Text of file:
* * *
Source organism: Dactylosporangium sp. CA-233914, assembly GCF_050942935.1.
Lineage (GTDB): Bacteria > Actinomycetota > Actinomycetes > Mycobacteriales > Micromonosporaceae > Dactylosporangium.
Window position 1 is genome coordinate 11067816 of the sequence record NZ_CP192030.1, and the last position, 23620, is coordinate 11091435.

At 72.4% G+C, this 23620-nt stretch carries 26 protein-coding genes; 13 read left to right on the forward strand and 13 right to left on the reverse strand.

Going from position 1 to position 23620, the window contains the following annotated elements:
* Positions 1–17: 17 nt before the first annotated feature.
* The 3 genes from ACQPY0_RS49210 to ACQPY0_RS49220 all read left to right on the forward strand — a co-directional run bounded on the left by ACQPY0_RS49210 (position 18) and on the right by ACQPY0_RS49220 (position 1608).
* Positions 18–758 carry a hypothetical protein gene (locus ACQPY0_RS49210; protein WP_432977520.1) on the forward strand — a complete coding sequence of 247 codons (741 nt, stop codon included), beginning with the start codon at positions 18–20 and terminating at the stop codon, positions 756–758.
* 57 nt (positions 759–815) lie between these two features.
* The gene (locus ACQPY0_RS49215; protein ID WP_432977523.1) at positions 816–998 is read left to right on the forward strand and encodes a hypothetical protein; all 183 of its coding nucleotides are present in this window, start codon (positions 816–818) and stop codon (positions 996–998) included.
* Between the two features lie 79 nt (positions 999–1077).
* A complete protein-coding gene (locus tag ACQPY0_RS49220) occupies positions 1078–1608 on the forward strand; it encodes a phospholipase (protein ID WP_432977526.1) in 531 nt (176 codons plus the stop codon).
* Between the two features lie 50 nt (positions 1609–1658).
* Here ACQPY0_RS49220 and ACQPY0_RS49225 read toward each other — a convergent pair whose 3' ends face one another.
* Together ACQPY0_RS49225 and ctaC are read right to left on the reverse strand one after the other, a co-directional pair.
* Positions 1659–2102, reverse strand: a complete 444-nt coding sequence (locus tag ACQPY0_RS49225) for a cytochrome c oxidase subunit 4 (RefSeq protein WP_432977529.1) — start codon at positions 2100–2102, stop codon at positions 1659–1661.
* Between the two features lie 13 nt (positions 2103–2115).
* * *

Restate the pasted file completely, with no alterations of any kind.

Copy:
Source organism: Dactylosporangium sp. CA-233914, assembly GCF_050942935.1.
Lineage (GTDB): Bacteria > Actinomycetota > Actinomycetes > Mycobacteriales > Micromonosporaceae > Dactylosporangium.
Window position 1 is genome coordinate 11067816 of the sequence record NZ_CP192030.1, and the last position, 23620, is coordinate 11091435.

At 72.4% G+C, this 23620-nt stretch carries 26 protein-coding genes; 13 read left to right on the forward strand and 13 right to left on the reverse strand.

Going from position 1 to position 23620, the window contains the following annotated elements:
* Positions 1–17: 17 nt before the first annotated feature.
* The 3 genes from ACQPY0_RS49210 to ACQPY0_RS49220 all read left to right on the forward strand — a co-directional run bounded on the left by ACQPY0_RS49210 (position 18) and on the right by ACQPY0_RS49220 (position 1608).
* Positions 18–758 carry a hypothetical protein gene (locus ACQPY0_RS49210; protein WP_432977520.1) on the forward strand — a complete coding sequence of 247 codons (741 nt, stop codon included), beginning with the start codon at positions 18–20 and terminating at the stop codon, positions 756–758.
* 57 nt (positions 759–815) lie between these two features.
* The gene (locus ACQPY0_RS49215; protein ID WP_432977523.1) at positions 816–998 is read left to right on the forward strand and encodes a hypothetical protein; all 183 of its coding nucleotides are present in this window, start codon (positions 816–818) and stop codon (positions 996–998) included.
* Between the two features lie 79 nt (positions 999–1077).
* A complete protein-coding gene (locus tag ACQPY0_RS49220) occupies positions 1078–1608 on the forward strand; it encodes a phospholipase (protein ID WP_432977526.1) in 531 nt (176 codons plus the stop codon).
* Between the two features lie 50 nt (positions 1609–1658).
* Here ACQPY0_RS49220 and ACQPY0_RS49225 read toward each other — a convergent pair whose 3' ends face one another.
* Together ACQPY0_RS49225 and ctaC are read right to left on the reverse strand one after the other, a co-directional pair.
* Positions 1659–2102, reverse strand: a complete 444-nt coding sequence (locus tag ACQPY0_RS49225) for a cytochrome c oxidase subunit 4 (RefSeq protein WP_432977529.1) — start codon at positions 2100–2102, stop codon at positions 1659–1661.
* Between the two features lie 13 nt (positions 2103–2115).